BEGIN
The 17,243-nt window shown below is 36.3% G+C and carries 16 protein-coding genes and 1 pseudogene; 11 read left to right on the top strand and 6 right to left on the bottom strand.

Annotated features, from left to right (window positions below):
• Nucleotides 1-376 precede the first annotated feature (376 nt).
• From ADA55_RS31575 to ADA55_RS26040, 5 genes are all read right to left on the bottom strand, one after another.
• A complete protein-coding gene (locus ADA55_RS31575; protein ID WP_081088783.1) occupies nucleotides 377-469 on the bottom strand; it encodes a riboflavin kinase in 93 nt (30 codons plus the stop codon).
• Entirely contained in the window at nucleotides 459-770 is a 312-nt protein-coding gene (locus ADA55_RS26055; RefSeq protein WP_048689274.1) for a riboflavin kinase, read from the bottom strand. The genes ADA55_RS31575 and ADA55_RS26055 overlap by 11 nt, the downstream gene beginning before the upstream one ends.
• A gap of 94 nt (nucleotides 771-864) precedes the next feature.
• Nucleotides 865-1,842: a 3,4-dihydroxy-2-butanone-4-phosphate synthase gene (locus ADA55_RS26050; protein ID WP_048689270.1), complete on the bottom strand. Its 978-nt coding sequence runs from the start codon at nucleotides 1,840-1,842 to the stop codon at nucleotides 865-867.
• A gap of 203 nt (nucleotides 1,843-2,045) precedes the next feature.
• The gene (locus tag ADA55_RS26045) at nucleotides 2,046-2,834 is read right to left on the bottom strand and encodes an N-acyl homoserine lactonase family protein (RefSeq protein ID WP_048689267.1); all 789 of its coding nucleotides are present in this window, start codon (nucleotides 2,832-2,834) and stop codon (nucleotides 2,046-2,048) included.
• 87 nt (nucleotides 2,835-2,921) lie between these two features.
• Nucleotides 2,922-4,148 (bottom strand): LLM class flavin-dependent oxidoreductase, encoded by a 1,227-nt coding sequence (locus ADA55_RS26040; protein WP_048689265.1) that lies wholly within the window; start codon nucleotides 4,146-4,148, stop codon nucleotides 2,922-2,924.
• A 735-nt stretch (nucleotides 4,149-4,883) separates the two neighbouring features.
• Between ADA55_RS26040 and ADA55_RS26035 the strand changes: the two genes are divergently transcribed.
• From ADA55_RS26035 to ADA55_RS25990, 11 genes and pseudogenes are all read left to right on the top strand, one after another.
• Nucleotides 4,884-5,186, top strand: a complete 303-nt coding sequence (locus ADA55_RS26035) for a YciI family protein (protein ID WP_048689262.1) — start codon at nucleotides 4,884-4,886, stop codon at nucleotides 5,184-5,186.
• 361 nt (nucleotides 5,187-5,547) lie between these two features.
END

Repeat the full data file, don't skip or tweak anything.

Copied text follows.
The 17,243-nt window shown below is 36.3% G+C and carries 16 protein-coding genes and 1 pseudogene; 11 read left to right on the top strand and 6 right to left on the bottom strand.

Annotated features, from left to right (window positions below):
• Nucleotides 1-376 precede the first annotated feature (376 nt).
• From ADA55_RS31575 to ADA55_RS26040, 5 genes are all read right to left on the bottom strand, one after another.
• A complete protein-coding gene (locus ADA55_RS31575; protein ID WP_081088783.1) occupies nucleotides 377-469 on the bottom strand; it encodes a riboflavin kinase in 93 nt (30 codons plus the stop codon).
• Entirely contained in the window at nucleotides 459-770 is a 312-nt protein-coding gene (locus ADA55_RS26055; RefSeq protein WP_048689274.1) for a riboflavin kinase, read from the bottom strand. The genes ADA55_RS31575 and ADA55_RS26055 overlap by 11 nt, the downstream gene beginning before the upstream one ends.
• A gap of 94 nt (nucleotides 771-864) precedes the next feature.
• Nucleotides 865-1,842: a 3,4-dihydroxy-2-butanone-4-phosphate synthase gene (locus ADA55_RS26050; protein ID WP_048689270.1), complete on the bottom strand. Its 978-nt coding sequence runs from the start codon at nucleotides 1,840-1,842 to the stop codon at nucleotides 865-867.
• A gap of 203 nt (nucleotides 1,843-2,045) precedes the next feature.
• The gene (locus tag ADA55_RS26045) at nucleotides 2,046-2,834 is read right to left on the bottom strand and encodes an N-acyl homoserine lactonase family protein (RefSeq protein ID WP_048689267.1); all 789 of its coding nucleotides are present in this window, start codon (nucleotides 2,832-2,834) and stop codon (nucleotides 2,046-2,048) included.
• 87 nt (nucleotides 2,835-2,921) lie between these two features.
• Nucleotides 2,922-4,148 (bottom strand): LLM class flavin-dependent oxidoreductase, encoded by a 1,227-nt coding sequence (locus ADA55_RS26040; protein WP_048689265.1) that lies wholly within the window; start codon nucleotides 4,146-4,148, stop codon nucleotides 2,922-2,924.
• A 735-nt stretch (nucleotides 4,149-4,883) separates the two neighbouring features.
• Between ADA55_RS26040 and ADA55_RS26035 the strand changes: the two genes are divergently transcribed.
• From ADA55_RS26035 to ADA55_RS25990, 11 genes and pseudogenes are all read left to right on the top strand, one after another.
• Nucleotides 4,884-5,186, top strand: a complete 303-nt coding sequence (locus ADA55_RS26035) for a YciI family protein (protein ID WP_048689262.1) — start codon at nucleotides 4,884-4,886, stop codon at nucleotides 5,184-5,186.
• 361 nt (nucleotides 5,187-5,547) lie between these two features.